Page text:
Unlike most other roleplaying games, Dungeons and Dragons and recently spun off Pathfinder RPG allow for multiple ways to generate your characters starting characteristics. A point-buy system has become the most popular way by most players because it will result in each player having a starting character that is roughly of the same power level. This is a concern for a lot of gaming groups because the games they play are dominated by combat (which chews up quite a bit of game session time per encounter) and players tend to feel resentful if one player is significantly outshining the other players in terms of body count. In more social games, I think disparity in character power levels doesn’t mean as much. If we are roleplaying out Bilbo Baggins’s birthday party does the difference in power level between Gandolph and Samwise Gamgee really matter all that much?

Personally I’ve discovered that I tend to enjoy game sessions where characters tend to be subpar and the power levels are asymmetrically dispersed. First off, it’s a bit more real because not everyone brings equivalent skills to the table in life and why should games that imitate life be all that different. Secondly, something about rolling three six-sided dice (which is abbreviated 3d6 in gamer notation) and having those dictate what your characters scores are in the exact order in which you role them disconnects you from your character. If you’re using a point buy system, or even a method of assigning the stats in the order you like, you become invested in your grand design for the character. Having luck determine what your character’s stats are reinforces that you are not designing this character but instead being asked to play a character who is very different from you and, for that matter, very different than you might have preferred.

Some of the most beloved characters have come from subpar stats. The wizard Raistlin from the Dragonlance Series of books rolled a very low stat for his Constitution, which is all but a death sentence for a first level wizard in the first edition of Dungeons and Dragons. However, as I understand it, the character survived and became one of the most beloved characters in all of D&D fiction in large part because of his limitations. Growing up, I never liked Superman in comparison to other super heros because Superman was simply too perfect and too powerful. To present Superman with any kind of challenge was a challenge itself, and that removed the character too far from the everyday struggles of the reader.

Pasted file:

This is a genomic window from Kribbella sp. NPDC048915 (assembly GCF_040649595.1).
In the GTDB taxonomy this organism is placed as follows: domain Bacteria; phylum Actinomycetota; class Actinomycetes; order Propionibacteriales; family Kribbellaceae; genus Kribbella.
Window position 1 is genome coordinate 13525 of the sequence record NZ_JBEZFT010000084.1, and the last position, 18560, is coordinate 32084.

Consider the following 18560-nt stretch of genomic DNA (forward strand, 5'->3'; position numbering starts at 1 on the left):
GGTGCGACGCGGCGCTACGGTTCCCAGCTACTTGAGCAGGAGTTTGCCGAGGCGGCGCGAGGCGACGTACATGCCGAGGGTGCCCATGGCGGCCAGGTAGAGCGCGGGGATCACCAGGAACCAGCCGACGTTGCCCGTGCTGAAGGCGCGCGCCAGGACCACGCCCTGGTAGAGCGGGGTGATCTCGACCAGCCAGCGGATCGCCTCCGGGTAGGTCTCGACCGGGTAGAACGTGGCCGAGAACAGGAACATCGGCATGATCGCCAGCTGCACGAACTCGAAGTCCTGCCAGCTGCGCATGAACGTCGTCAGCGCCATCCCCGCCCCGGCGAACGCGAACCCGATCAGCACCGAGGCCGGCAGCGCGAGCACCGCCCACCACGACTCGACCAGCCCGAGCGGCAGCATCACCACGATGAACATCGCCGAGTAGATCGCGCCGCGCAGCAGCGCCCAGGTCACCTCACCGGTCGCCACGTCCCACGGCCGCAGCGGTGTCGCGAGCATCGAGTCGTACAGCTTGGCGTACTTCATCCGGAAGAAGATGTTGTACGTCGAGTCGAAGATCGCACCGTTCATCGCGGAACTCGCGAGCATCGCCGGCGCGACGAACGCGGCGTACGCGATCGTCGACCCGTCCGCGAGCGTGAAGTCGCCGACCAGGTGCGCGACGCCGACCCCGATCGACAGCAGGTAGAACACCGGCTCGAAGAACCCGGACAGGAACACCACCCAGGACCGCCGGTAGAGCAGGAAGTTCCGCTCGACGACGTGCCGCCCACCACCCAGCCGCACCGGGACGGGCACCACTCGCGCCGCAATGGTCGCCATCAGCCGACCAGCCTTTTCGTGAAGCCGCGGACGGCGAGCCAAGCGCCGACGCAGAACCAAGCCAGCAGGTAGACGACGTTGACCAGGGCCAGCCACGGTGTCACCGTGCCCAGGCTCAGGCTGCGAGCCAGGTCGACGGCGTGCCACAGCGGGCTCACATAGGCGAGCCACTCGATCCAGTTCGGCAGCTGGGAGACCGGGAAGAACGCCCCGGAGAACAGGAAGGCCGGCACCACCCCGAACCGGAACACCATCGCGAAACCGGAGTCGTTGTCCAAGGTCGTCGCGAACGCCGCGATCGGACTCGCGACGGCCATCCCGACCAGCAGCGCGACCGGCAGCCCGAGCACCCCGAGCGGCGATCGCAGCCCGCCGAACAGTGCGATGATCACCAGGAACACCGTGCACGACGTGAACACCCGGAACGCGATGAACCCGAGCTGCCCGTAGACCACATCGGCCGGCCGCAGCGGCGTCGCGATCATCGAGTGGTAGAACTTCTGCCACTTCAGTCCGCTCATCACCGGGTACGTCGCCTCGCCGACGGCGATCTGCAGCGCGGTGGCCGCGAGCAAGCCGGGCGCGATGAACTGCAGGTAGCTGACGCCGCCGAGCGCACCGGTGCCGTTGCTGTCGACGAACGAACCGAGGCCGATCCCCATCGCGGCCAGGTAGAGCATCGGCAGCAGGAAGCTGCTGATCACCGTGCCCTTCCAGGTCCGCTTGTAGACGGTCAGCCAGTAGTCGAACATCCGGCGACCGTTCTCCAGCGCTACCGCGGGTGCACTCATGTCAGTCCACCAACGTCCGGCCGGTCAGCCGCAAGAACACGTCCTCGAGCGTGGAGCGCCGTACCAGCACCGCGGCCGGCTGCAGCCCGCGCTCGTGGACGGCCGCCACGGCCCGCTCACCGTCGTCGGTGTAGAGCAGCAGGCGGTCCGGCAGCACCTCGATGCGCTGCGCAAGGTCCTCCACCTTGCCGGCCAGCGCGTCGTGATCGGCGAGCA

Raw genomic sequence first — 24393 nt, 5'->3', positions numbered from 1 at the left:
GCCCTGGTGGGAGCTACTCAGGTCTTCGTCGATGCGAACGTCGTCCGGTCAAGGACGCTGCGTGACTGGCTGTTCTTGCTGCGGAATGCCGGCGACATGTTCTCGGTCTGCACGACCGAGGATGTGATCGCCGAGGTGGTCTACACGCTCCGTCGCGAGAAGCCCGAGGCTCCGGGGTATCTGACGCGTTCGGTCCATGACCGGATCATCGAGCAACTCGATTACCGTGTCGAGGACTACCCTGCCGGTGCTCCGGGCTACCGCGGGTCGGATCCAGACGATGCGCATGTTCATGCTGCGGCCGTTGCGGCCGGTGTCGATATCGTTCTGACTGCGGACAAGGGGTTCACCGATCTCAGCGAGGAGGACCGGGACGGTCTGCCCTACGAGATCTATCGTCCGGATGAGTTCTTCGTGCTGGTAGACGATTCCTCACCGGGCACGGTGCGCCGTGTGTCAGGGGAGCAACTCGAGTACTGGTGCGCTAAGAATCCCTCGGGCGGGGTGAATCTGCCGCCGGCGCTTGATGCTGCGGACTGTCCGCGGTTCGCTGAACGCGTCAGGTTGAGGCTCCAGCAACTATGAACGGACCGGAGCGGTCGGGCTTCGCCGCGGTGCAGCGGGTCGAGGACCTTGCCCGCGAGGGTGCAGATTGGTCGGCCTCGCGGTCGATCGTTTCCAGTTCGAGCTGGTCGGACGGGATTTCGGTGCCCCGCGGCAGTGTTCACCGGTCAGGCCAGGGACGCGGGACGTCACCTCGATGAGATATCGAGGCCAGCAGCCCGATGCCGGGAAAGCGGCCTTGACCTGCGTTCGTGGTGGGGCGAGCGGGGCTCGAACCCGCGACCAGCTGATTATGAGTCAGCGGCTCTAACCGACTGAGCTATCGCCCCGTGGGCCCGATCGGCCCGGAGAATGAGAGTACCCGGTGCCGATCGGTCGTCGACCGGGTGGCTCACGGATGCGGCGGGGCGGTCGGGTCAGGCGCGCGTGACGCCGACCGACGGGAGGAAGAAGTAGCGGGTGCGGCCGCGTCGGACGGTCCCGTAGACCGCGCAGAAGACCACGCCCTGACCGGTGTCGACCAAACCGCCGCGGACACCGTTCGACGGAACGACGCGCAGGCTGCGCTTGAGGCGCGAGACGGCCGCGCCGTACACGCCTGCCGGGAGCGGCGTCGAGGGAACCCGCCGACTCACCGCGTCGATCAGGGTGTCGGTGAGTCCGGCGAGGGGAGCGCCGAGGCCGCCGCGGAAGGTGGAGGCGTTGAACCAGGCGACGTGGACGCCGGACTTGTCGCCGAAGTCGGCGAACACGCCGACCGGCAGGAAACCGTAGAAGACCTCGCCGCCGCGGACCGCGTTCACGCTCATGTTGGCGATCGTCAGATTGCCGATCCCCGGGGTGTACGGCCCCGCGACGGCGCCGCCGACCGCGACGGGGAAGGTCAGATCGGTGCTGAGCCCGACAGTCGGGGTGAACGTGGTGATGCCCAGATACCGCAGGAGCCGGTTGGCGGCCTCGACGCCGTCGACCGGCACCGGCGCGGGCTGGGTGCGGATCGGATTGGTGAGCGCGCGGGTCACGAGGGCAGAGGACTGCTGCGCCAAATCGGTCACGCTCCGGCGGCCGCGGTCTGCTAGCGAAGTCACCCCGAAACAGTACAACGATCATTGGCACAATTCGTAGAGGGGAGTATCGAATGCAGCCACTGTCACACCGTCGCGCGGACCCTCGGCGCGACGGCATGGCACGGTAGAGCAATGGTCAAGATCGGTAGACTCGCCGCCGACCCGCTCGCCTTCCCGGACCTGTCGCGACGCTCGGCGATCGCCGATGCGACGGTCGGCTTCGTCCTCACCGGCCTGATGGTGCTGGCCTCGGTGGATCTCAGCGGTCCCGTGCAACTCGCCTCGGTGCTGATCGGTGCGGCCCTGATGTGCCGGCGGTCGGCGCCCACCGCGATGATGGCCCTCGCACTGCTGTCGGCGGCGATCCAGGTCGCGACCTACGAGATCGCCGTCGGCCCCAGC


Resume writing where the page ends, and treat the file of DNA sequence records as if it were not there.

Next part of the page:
On the Paizo board, it was recently asked what the exact statistics are for the character generation method of 4d6 drop the lowest. That is, if you roll four six sided dice and then disregard the lowest drop the lowest score (because the D&D convention is that you want starting stat numbers that are between 3 and 18). Of the dice conventions used to generate stats, it is the most common, but most people seem at a loss for exactly what the probabilities are for a given score. Heck, even figuring the average seems daunting.

Being a gambler who has done many calculations regarding card distributions, it was second nature for me to generate these numbers. In fact, I did it in my spare time between hands while at work with a pen and paper and only had to resort to the built in calculator of my cellphone for the hardcore number crunching. I am reproducing the exact way to do it here in case anyone wants to do their own dice number crunching.

Firstly you need to recognize, that you are dealing with a distribution of four dice. The end result may only seem like the handiwork of three dice because you only use three out of the four rolled, but you’ll be hopelessly lost in attempting to understand the nature of the problem. The distribution of values is given by the four six sided dice and then a convention is applied to convert the results of these four dice to a number between 3 and 18. Since we are dealing with four dice, not three, the total number of possible results are given by 6x6x6x6. In other words, there are 1296 different ways that four dice can fall.